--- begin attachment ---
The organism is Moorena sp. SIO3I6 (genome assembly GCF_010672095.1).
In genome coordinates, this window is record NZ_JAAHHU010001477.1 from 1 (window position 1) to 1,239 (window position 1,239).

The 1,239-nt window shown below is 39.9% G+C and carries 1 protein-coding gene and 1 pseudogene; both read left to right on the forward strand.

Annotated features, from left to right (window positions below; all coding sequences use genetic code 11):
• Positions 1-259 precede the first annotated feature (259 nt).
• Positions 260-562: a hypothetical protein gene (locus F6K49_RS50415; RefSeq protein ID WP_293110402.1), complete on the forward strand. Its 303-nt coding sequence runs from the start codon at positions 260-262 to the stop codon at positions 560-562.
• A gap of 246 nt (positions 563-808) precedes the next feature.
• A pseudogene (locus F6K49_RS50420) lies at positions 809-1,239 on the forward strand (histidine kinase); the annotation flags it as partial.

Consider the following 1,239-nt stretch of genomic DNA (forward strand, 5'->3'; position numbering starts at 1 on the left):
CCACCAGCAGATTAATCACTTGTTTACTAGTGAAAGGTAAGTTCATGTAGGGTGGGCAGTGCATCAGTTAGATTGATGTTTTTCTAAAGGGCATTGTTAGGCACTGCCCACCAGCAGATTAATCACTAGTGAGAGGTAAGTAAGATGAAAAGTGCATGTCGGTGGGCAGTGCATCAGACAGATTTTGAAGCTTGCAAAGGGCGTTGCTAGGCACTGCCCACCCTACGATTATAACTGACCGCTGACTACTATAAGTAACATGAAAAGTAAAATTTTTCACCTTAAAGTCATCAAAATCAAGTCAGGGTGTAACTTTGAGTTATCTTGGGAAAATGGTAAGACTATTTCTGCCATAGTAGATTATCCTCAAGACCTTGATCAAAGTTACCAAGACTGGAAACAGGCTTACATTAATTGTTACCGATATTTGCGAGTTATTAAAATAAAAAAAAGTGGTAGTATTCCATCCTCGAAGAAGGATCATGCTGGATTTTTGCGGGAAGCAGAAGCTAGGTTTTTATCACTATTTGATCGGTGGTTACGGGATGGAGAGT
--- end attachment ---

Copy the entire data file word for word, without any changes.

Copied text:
The organism is Moorena sp. SIO3I6 (genome assembly GCF_010672095.1).
In genome coordinates, this window is record NZ_JAAHHU010001477.1 from 1 (window position 1) to 1,239 (window position 1,239).

The 1,239-nt window shown below is 39.9% G+C and carries 1 protein-coding gene and 1 pseudogene; both read left to right on the forward strand.

Annotated features, from left to right (window positions below; all coding sequences use genetic code 11):
• Positions 1-259 precede the first annotated feature (259 nt).
• Positions 260-562: a hypothetical protein gene (locus F6K49_RS50415; RefSeq protein ID WP_293110402.1), complete on the forward strand. Its 303-nt coding sequence runs from the start codon at positions 260-262 to the stop codon at positions 560-562.
• A gap of 246 nt (positions 563-808) precedes the next feature.
• A pseudogene (locus F6K49_RS50420) lies at positions 809-1,239 on the forward strand (histidine kinase); the annotation flags it as partial.

Consider the following 1,239-nt stretch of genomic DNA (forward strand, 5'->3'; position numbering starts at 1 on the left):
CCACCAGCAGATTAATCACTTGTTTACTAGTGAAAGGTAAGTTCATGTAGGGTGGGCAGTGCATCAGTTAGATTGATGTTTTTCTAAAGGGCATTGTTAGGCACTGCCCACCAGCAGATTAATCACTAGTGAGAGGTAAGTAAGATGAAAAGTGCATGTCGGTGGGCAGTGCATCAGACAGATTTTGAAGCTTGCAAAGGGCGTTGCTAGGCACTGCCCACCCTACGATTATAACTGACCGCTGACTACTATAAGTAACATGAAAAGTAAAATTTTTCACCTTAAAGTCATCAAAATCAAGTCAGGGTGTAACTTTGAGTTATCTTGGGAAAATGGTAAGACTATTTCTGCCATAGTAGATTATCCTCAAGACCTTGATCAAAGTTACCAAGACTGGAAACAGGCTTACATTAATTGTTACCGATATTTGCGAGTTATTAAAATAAAAAAAAGTGGTAGTATTCCATCCTCGAAGAAGGATCATGCTGGATTTTTGCGGGAAGCAGAAGCTAGGTTTTTATCACTATTTGATCGGTGGTTACGGGATGGAGAGT